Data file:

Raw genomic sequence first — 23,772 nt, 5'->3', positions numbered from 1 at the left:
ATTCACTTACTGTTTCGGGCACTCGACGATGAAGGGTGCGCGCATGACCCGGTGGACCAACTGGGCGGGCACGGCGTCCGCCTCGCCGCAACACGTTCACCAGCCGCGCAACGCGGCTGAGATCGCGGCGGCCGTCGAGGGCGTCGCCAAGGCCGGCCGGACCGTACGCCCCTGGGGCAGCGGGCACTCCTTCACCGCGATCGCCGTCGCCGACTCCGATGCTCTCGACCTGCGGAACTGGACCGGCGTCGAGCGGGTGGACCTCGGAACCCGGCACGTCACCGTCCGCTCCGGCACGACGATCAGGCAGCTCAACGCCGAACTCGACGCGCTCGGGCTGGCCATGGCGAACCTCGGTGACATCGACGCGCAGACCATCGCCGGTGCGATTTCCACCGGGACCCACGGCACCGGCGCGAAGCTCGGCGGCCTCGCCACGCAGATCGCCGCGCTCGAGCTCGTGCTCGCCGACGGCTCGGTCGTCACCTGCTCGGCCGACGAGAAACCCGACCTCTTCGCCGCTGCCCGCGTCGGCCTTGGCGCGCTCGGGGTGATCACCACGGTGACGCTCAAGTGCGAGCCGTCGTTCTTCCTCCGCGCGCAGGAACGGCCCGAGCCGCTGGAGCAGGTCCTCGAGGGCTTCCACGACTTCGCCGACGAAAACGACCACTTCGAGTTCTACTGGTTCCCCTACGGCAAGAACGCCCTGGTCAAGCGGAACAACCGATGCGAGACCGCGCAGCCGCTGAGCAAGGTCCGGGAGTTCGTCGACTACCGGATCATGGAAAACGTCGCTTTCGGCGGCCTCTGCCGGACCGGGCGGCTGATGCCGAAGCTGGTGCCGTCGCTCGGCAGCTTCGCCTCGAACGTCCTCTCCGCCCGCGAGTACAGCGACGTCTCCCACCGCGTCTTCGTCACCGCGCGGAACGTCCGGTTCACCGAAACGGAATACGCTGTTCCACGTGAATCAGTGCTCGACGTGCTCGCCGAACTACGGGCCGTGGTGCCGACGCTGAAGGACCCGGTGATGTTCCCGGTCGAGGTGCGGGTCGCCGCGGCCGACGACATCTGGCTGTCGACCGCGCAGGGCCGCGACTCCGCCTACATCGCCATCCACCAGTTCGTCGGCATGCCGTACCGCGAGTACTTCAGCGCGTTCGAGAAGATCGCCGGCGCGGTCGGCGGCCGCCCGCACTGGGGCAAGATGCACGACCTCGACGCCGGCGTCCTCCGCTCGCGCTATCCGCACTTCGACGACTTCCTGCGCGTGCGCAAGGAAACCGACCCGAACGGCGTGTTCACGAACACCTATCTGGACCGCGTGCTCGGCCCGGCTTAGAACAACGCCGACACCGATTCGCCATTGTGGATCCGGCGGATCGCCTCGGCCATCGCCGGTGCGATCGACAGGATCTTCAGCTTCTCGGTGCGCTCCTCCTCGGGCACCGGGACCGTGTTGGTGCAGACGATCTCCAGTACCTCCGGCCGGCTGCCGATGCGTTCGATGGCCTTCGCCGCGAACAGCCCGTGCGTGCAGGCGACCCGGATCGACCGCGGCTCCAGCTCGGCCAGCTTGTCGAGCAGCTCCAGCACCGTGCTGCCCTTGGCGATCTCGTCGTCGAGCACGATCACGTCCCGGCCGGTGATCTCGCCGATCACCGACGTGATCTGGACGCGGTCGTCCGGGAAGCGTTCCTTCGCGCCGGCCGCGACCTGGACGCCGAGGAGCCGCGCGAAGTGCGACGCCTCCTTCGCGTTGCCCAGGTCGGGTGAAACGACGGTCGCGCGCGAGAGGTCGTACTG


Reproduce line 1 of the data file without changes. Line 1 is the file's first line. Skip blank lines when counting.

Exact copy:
Raw genomic sequence first — 23,772 nt, 5'->3', positions numbered from 1 at the left: